In vitro behavior of hematopoietic progenitor cells under the influence of chemoattractants: Stromal cell-derived factor-1, steel factor, and the bone marrow environment

Chang H. Kim, Hal E. Broxmeyer

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343 Scopus citations


How multiple chemoattractants cooperate in directing the migration of hematopoietic progenitor cells (HPC) for homing and peripheral blood mobilization has not yet been established. We report here the behavior of HPC under the influence of two different chemoattractants, stromal cell-derived factor (SDF)-1 and steel factor (SLF), and the chemotactic nature of the bone marrow (BM) environment using a two-chamber in vitro migration system. Various formulae were adopted to quantitate these effects. Based on these quantitations, SDF-1 showed only chemotactic activity, while SLF showed both chemotactic and chemokinetic activities on factor-dependant MO7e cells. SLF, like SDF-1, attracted human HPC from a population of CD34+ cells and induced actin polymerization in MO7e cells. SLF and SDF-1 cooperated in attracting MO7e cells, as well as cord blood (CB) and BM CD34+ cells. A negative concentration gradient of SLF and SDF-1, formed by the presence of chemoattractants in the upper chamber, showed potent inhibitory effects on MO7e cell migration induced by either of these chemoattractants in the lower chamber, and SDF-1 and SLF were synergistic in mobilizing cells to the lower chamber from this negative chemoattractant gradient. Plasma obtained from BM aspirates, but not CB or peripheral blood, showed strong chemotactic effects on BM and CB CD34+ cells, and an inhibitory effect in a negative gradient on SDF-1-dependent CD34+ cell migration. These in vitro migration experiments suggest that chemoattractants such as SDF-1 and SLF with other unidentified BM chemoattractants may be involved cooperatively in the migration of HPC to the BM and in preventing spontaneous mobilization of HPC out of the BM.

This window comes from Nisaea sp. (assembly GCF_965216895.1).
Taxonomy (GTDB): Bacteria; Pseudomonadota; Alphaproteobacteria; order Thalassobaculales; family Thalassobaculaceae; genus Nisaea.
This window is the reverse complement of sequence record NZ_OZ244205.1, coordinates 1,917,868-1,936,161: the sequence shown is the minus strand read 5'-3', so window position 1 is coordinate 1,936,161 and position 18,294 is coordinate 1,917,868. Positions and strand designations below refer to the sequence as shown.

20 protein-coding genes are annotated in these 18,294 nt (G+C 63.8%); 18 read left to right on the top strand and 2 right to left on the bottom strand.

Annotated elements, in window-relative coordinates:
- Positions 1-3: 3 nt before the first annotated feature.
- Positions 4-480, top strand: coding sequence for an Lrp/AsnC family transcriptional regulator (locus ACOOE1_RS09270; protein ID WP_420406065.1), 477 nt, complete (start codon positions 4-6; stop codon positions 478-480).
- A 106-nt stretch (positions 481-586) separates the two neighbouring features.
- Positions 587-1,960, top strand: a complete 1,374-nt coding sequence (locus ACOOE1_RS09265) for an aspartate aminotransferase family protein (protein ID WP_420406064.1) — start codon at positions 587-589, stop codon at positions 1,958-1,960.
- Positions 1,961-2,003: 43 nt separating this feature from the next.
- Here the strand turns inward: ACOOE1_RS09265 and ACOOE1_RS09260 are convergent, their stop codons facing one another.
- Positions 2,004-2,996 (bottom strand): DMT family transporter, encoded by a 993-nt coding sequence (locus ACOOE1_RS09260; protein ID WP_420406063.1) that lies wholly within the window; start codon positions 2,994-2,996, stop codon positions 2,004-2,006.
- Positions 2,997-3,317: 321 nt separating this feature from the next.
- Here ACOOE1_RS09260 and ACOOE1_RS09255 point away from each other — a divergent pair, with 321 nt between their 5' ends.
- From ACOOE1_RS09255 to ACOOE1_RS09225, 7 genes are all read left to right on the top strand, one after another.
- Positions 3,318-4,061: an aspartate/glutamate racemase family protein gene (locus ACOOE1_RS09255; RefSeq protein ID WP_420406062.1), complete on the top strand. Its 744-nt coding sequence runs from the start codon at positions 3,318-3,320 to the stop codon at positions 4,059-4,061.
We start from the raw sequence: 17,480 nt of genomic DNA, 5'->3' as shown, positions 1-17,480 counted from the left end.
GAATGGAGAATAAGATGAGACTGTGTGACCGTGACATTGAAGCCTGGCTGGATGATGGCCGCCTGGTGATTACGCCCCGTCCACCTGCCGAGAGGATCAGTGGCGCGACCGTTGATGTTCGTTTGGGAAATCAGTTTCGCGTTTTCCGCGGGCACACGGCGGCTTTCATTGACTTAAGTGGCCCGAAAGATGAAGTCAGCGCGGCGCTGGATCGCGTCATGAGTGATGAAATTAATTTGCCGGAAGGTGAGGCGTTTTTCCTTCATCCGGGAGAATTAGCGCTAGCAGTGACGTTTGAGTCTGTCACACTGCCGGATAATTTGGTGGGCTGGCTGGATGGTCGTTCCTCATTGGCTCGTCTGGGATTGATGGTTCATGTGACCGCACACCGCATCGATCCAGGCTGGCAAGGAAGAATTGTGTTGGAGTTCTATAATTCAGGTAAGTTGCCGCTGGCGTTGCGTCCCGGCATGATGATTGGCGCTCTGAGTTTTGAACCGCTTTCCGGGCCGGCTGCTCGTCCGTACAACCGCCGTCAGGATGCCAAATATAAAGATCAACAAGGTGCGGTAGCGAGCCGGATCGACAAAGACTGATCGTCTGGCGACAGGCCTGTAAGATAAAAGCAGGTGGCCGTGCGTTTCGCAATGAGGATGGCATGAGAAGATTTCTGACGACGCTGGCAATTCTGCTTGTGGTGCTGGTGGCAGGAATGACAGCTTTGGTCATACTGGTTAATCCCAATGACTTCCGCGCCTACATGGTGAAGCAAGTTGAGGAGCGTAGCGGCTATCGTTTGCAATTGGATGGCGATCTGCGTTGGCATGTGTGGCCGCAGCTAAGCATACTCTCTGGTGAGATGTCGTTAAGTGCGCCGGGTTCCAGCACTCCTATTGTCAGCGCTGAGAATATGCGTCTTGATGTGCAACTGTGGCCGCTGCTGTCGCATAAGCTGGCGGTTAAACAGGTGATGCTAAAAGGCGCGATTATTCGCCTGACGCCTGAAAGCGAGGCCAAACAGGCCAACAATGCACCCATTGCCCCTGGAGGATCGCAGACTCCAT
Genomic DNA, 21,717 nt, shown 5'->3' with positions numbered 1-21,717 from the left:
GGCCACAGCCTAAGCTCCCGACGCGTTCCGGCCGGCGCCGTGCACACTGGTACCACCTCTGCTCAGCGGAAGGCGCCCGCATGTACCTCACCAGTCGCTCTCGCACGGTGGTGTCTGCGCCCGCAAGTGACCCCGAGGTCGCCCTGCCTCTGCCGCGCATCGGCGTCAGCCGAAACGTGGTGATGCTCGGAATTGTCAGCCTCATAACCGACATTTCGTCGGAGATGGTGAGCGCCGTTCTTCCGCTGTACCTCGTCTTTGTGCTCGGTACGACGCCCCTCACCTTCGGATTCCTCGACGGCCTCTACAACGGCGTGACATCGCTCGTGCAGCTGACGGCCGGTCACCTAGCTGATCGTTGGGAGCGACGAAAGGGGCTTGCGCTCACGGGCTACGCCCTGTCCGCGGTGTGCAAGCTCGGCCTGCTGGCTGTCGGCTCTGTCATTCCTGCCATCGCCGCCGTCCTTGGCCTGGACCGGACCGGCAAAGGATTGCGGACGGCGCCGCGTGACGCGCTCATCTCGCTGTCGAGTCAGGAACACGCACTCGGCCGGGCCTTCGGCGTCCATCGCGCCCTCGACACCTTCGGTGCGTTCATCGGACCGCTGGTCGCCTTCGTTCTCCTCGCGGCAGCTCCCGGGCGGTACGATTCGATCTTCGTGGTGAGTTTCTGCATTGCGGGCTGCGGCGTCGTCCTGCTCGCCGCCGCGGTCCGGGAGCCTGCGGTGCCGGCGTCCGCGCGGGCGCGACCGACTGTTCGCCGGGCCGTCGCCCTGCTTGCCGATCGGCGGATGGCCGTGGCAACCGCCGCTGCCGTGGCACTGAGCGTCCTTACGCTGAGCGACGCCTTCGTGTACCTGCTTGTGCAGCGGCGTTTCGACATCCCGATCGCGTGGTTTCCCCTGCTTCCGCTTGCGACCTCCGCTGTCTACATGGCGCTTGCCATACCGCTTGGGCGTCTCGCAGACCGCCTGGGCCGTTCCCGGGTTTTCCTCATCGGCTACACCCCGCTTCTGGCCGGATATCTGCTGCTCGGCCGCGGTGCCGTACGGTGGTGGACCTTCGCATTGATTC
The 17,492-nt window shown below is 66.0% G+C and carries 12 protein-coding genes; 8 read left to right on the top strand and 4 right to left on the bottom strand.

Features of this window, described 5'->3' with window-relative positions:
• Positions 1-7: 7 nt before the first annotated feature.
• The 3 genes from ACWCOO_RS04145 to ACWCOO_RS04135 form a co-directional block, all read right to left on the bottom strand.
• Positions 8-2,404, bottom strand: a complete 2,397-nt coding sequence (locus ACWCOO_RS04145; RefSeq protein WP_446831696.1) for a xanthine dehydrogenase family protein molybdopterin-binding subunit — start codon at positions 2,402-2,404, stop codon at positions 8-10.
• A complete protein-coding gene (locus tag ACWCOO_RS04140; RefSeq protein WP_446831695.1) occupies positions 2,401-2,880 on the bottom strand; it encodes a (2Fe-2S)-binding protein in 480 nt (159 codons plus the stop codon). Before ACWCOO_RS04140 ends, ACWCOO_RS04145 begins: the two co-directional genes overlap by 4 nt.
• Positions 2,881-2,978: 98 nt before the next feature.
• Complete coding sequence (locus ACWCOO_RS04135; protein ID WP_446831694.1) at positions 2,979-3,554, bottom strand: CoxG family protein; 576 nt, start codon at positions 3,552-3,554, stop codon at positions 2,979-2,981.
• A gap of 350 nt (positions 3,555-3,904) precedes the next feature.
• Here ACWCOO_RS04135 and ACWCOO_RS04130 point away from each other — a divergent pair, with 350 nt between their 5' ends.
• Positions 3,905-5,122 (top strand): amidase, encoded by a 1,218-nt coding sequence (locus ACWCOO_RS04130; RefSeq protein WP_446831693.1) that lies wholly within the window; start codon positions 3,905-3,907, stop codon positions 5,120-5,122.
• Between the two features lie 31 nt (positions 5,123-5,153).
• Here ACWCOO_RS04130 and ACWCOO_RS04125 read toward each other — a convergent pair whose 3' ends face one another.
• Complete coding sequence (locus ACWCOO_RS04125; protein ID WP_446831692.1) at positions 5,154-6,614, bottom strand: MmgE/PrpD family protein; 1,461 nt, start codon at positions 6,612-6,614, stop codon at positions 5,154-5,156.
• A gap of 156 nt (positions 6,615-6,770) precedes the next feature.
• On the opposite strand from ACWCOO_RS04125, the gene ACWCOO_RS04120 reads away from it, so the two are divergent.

Original languageEnglish (US)
Pages (from-to)100-110
Number of pages11
Issue number1
StatePublished - Jan 1 1998


ASJC Scopus subject areas

  • Biochemistry
  • Immunology
  • Hematology
  • Cell Biology

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